It is said, in The Lord of the Rings, that the dwarves of Moria “delved too greedily and too deep” and thus awoke a great evil from the depths. If this isn’t the first thing that runs through your head as you break through to a dark cavern in Minecraft, perhaps you shouldn’t be playing at all. There’s something primeval about finding a rich vein of iron ore only to hear the tell-tale groans of a nearby zombie or – even worse – the urgent hissing of a creeper.
But survival mode, as this is referred to, hasn’t been implemented in the multiplayer aspect of Minecraft. There are a few too many bugs for it to be released to the public just yet, though Notch, creator of the game, insists that it will be along shortly. Even with the game being in Beta and without survival mode in it, the multiplayer is a robust enough component to have provided for a multitude of servers in the various corners of the internet for those who wish to seek them out.
What is it about Minecraft‘s multiplayer that has drawn so many of the denizens of the web to traverse through its randomly-generated biomes? Lacking the normal progression and definition provided by the survival mode of the single-player experience, the multiplayer should have collapsed in on itself with players having but a small amount of what they can do offline brought to that arena.
Crippled as it is by the removal of a major portion of the game, the ability to build, destroy and explore with friends has allowed the game to somehow flourish through adversity. Multiplayer servers have become the equivalent of large sandboxes in the middle of childhood playgrounds, a place for all shapes and sizes to come and mold the landscape to their will.
Which begs the question: Does Minecraft count as a massively multiplayer online game? The world that’s created with the server is persistent – everything will still be there when the last person logs out and will stay there as long as the server’s alive. More than just the logistics and servers, though, the players themselves actually fit snugly into the categorical archetypes provided by Richard Bartle’s test of gamer psychology.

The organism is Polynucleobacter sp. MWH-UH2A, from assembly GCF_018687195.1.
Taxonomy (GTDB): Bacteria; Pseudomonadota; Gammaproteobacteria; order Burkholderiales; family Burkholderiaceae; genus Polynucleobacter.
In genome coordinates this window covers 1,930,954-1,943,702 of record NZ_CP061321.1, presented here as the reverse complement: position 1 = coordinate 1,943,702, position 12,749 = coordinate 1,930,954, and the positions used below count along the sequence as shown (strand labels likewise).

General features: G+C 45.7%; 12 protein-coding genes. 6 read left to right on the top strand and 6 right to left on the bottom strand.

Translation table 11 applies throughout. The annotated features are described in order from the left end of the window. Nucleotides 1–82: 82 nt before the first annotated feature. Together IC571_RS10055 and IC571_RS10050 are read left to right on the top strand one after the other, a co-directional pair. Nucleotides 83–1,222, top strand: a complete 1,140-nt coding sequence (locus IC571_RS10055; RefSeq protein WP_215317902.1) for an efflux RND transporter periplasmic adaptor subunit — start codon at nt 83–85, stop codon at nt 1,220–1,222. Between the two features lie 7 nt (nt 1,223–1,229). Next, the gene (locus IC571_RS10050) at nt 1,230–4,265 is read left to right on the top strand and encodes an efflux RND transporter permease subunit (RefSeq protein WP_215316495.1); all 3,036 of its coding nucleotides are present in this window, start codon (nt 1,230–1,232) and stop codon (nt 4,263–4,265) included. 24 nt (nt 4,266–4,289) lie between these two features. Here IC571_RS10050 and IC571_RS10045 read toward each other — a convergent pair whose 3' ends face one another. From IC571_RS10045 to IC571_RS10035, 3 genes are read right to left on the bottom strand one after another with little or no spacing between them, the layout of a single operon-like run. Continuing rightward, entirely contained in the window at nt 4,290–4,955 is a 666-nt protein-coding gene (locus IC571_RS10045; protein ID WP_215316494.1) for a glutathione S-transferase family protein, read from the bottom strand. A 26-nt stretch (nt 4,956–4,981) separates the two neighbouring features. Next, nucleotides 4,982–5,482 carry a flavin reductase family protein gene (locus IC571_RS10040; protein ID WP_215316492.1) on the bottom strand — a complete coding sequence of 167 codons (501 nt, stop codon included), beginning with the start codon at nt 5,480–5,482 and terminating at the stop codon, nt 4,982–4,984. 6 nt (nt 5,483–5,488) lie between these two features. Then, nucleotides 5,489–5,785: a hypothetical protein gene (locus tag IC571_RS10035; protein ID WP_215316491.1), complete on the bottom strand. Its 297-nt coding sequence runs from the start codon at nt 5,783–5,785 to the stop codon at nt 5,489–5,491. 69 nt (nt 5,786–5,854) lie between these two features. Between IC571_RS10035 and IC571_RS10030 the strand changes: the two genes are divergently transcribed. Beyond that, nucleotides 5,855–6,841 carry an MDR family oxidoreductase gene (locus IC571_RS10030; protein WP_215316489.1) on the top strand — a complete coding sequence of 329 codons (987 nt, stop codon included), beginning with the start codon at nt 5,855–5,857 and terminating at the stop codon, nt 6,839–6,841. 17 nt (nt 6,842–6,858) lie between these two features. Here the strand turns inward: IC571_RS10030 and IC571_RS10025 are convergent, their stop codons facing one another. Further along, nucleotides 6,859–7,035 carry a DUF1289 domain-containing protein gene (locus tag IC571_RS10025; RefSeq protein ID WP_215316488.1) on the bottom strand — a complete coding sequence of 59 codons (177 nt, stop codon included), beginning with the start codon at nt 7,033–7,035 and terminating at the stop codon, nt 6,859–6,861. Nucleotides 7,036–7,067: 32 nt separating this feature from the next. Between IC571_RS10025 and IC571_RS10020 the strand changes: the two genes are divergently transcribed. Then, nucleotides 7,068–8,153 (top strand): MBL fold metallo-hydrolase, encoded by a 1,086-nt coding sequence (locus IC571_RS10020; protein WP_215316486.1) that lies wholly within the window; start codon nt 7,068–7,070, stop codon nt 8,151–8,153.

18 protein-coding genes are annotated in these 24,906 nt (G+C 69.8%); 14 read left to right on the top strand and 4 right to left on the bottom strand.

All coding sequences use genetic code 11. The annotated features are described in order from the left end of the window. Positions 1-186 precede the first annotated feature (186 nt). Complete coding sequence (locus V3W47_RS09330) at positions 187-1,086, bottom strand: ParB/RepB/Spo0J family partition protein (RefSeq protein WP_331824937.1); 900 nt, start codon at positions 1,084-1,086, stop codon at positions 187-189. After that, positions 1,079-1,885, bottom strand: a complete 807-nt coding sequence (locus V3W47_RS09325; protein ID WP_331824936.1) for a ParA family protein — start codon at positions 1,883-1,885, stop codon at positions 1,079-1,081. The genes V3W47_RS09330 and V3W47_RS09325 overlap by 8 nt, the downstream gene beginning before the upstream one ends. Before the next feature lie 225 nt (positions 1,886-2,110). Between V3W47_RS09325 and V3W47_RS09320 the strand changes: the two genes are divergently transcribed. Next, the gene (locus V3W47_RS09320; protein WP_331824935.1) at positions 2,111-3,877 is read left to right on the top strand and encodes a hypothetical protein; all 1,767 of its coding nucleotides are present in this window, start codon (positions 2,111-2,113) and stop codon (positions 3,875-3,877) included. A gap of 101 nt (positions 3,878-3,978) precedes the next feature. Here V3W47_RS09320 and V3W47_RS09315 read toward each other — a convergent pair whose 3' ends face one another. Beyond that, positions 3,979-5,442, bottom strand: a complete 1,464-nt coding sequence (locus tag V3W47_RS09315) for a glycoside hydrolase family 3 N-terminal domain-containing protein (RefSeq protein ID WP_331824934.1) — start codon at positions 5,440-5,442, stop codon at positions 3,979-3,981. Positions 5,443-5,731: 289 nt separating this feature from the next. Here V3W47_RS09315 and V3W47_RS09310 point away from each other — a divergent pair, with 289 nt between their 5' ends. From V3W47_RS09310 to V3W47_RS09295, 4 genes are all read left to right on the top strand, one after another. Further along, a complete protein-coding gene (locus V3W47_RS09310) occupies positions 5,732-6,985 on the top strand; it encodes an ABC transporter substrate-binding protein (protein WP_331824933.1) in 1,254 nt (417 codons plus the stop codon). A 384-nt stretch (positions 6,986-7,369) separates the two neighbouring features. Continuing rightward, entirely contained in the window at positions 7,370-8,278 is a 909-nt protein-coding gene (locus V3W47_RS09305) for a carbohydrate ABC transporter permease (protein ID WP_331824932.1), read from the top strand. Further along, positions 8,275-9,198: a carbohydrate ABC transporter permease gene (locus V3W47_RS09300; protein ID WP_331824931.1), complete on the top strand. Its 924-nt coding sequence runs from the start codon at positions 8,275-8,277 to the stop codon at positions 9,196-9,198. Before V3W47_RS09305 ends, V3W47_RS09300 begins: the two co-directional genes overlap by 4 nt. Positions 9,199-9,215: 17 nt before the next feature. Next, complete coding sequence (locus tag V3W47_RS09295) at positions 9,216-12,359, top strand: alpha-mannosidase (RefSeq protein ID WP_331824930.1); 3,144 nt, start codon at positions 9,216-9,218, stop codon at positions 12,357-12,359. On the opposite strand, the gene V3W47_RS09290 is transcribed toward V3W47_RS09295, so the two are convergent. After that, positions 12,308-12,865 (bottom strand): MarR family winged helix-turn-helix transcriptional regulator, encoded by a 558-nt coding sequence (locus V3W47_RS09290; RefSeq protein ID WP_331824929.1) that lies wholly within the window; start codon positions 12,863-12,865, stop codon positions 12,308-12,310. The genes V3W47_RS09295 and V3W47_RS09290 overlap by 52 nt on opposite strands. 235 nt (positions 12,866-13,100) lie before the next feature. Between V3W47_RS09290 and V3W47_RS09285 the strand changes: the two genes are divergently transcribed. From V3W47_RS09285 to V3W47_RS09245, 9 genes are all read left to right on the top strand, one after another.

Richard Bartle is a name that anyone involved in the game design industry should be well aware of by now. Not only was he a member of the duo that created the first MUD, or multi-user dungeon, but he also detailed the major types of players that were active within these kind of games, first in 1990 and then with an extension of his thesis in 1996. The article speaks for itself, really, and it should make clear that Minecraft players certainly fit the description of the types of gamers in what Bartle refers to as multi-user dungeons.
The four archetypes, as presented by Bartle, are as follows: Achievers, Explorers, Socializers and Killers. He goes on to compare them to the four suits in a pack of cards, with Achievers being Diamonds, Explorers being Spades, Socializers being Hearts and Killers being Clubs. Diamonds seek treasure in ever-increasing amounts, Spades constantly attempt to unearth knowledge, Hearts tend to empathize with fellow players and Clubs, well, hit people.
All four suits are represented within every server population with perhaps only Clubs being slightly less-so. Spades certainly seem to be the most prevalent, what with the world of Minecraft being without a naturally occurring end, with Diamonds being close behind as building and gathering bigger and better structures and raw materials is essentially the premise of the game. Even then, Hearts could be argued to be the most represented of the suits and are not entirely exclusive to their single categories. In fact, the test that was derived from Bartle’s work actually allows for a total of two-hundred percentage points in order to allow for varying degrees of interests along different lines of player archetypes.
For example, it’s rare to have an entirely pure player of any one suit. A pure Diamond wouldn’t particularly care about Hearts recognizing their achievement; it would be good enough to know that they did better, built bigger, taller or more interesting things than anyone else. Typically, Diamonds have a bit of Heart added to them that showcases this affinity to brag. They don’t just want to be the best. They want everyone to know they are the best.